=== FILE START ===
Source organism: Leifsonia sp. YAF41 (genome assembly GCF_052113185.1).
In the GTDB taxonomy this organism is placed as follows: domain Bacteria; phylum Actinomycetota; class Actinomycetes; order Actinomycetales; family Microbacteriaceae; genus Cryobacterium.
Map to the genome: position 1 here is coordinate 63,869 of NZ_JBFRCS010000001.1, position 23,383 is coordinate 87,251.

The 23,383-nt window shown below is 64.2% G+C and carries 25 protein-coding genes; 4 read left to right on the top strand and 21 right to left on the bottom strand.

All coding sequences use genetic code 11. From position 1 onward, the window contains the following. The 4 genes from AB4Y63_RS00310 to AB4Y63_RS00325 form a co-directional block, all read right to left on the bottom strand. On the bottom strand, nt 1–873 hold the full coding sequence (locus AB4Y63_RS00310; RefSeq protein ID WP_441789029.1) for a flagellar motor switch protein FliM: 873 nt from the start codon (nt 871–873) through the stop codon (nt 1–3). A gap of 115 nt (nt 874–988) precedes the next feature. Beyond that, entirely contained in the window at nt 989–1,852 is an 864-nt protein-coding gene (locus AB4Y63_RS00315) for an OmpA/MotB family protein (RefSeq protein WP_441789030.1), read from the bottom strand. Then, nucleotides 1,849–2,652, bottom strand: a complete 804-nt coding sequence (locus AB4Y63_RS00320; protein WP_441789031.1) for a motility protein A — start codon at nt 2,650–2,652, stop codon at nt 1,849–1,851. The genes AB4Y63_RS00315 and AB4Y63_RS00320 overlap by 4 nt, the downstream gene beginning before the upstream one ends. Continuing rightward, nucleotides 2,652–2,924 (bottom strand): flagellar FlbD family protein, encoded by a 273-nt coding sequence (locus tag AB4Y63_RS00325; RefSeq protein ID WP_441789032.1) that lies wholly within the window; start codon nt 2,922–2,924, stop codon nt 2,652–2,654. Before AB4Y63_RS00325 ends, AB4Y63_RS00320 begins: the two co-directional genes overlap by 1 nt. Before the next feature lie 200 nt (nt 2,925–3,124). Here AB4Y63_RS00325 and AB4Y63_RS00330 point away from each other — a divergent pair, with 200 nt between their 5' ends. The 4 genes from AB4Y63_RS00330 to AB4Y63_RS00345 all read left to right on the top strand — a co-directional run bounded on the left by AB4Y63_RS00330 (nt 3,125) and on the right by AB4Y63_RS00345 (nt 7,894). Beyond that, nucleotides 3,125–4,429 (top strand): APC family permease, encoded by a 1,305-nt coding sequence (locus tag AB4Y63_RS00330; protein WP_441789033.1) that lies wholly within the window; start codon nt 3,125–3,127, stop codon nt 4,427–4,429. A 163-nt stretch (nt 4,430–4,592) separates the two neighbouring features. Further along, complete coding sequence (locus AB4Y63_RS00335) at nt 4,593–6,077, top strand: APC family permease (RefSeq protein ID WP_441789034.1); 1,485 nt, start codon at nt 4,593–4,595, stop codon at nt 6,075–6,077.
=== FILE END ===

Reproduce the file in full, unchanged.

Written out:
Source organism: Leifsonia sp. YAF41 (genome assembly GCF_052113185.1).
In the GTDB taxonomy this organism is placed as follows: domain Bacteria; phylum Actinomycetota; class Actinomycetes; order Actinomycetales; family Microbacteriaceae; genus Cryobacterium.
Map to the genome: position 1 here is coordinate 63,869 of NZ_JBFRCS010000001.1, position 23,383 is coordinate 87,251.

The 23,383-nt window shown below is 64.2% G+C and carries 25 protein-coding genes; 4 read left to right on the top strand and 21 right to left on the bottom strand.

All coding sequences use genetic code 11. From position 1 onward, the window contains the following. The 4 genes from AB4Y63_RS00310 to AB4Y63_RS00325 form a co-directional block, all read right to left on the bottom strand. On the bottom strand, nt 1–873 hold the full coding sequence (locus AB4Y63_RS00310; RefSeq protein ID WP_441789029.1) for a flagellar motor switch protein FliM: 873 nt from the start codon (nt 871–873) through the stop codon (nt 1–3). A gap of 115 nt (nt 874–988) precedes the next feature. Beyond that, entirely contained in the window at nt 989–1,852 is an 864-nt protein-coding gene (locus AB4Y63_RS00315) for an OmpA/MotB family protein (RefSeq protein WP_441789030.1), read from the bottom strand. Then, nucleotides 1,849–2,652, bottom strand: a complete 804-nt coding sequence (locus AB4Y63_RS00320; protein WP_441789031.1) for a motility protein A — start codon at nt 2,650–2,652, stop codon at nt 1,849–1,851. The genes AB4Y63_RS00315 and AB4Y63_RS00320 overlap by 4 nt, the downstream gene beginning before the upstream one ends. Continuing rightward, nucleotides 2,652–2,924 (bottom strand): flagellar FlbD family protein, encoded by a 273-nt coding sequence (locus tag AB4Y63_RS00325; RefSeq protein ID WP_441789032.1) that lies wholly within the window; start codon nt 2,922–2,924, stop codon nt 2,652–2,654. Before AB4Y63_RS00325 ends, AB4Y63_RS00320 begins: the two co-directional genes overlap by 1 nt. Before the next feature lie 200 nt (nt 2,925–3,124). Here AB4Y63_RS00325 and AB4Y63_RS00330 point away from each other — a divergent pair, with 200 nt between their 5' ends. The 4 genes from AB4Y63_RS00330 to AB4Y63_RS00345 all read left to right on the top strand — a co-directional run bounded on the left by AB4Y63_RS00330 (nt 3,125) and on the right by AB4Y63_RS00345 (nt 7,894). Beyond that, nucleotides 3,125–4,429 (top strand): APC family permease, encoded by a 1,305-nt coding sequence (locus tag AB4Y63_RS00330; protein WP_441789033.1) that lies wholly within the window; start codon nt 3,125–3,127, stop codon nt 4,427–4,429. A 163-nt stretch (nt 4,430–4,592) separates the two neighbouring features. Further along, complete coding sequence (locus AB4Y63_RS00335) at nt 4,593–6,077, top strand: APC family permease (RefSeq protein ID WP_441789034.1); 1,485 nt, start codon at nt 4,593–4,595, stop codon at nt 6,075–6,077.